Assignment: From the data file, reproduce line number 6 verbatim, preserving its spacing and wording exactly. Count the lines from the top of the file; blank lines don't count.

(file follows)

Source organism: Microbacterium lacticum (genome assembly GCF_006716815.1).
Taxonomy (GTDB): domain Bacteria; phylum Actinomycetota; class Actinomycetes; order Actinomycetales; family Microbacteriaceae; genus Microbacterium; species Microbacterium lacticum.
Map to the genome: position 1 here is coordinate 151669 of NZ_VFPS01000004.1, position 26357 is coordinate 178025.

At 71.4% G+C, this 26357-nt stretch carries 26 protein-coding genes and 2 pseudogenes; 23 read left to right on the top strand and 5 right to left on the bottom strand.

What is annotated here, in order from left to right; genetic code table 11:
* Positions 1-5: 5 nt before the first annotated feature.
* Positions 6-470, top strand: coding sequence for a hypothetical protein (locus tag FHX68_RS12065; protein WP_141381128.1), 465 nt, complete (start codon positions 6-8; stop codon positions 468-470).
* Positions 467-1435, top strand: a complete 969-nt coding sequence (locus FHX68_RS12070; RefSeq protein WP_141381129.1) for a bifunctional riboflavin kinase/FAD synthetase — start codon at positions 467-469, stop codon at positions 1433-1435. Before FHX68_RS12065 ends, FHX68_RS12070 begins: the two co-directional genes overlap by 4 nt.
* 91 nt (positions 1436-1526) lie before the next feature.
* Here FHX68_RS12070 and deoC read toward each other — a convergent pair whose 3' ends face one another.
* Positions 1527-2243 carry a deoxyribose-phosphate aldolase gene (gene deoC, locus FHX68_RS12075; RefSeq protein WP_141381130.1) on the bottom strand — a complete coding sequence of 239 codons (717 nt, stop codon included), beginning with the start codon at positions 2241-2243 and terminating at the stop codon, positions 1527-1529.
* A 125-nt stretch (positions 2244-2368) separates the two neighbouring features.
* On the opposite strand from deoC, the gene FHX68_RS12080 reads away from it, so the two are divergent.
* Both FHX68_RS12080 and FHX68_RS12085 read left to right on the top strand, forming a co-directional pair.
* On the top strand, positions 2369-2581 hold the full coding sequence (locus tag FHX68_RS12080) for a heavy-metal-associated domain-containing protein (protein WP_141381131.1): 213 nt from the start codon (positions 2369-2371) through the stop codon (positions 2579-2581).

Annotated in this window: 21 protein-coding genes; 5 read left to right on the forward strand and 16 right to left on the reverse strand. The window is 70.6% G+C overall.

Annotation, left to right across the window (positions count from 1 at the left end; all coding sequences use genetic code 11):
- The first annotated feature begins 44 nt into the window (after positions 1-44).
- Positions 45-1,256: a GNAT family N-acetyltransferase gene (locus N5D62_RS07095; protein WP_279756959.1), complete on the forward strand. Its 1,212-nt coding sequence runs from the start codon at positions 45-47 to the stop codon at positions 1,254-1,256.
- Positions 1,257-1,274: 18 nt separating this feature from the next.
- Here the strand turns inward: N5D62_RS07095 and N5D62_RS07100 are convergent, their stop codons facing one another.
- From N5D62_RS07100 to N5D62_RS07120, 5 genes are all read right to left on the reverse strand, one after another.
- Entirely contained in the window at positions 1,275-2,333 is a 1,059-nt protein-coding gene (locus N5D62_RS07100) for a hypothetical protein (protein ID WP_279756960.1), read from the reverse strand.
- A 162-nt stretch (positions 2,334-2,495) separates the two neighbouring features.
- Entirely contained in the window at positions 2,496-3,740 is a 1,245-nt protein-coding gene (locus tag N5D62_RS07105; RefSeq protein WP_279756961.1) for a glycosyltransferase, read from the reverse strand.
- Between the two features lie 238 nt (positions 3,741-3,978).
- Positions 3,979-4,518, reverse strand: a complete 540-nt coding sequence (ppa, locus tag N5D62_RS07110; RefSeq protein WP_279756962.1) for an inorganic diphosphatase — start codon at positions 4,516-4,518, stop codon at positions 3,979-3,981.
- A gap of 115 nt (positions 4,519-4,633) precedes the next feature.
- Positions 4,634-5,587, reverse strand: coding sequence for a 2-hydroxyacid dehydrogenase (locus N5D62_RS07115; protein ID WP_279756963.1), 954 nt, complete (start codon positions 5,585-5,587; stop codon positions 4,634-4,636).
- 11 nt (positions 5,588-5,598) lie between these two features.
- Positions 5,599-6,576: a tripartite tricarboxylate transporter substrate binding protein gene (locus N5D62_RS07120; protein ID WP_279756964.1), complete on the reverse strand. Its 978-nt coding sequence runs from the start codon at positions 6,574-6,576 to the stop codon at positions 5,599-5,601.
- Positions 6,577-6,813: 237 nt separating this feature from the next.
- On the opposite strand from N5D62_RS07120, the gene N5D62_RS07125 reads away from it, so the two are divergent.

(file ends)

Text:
* Positions 1-5: 5 nt before the first annotated feature.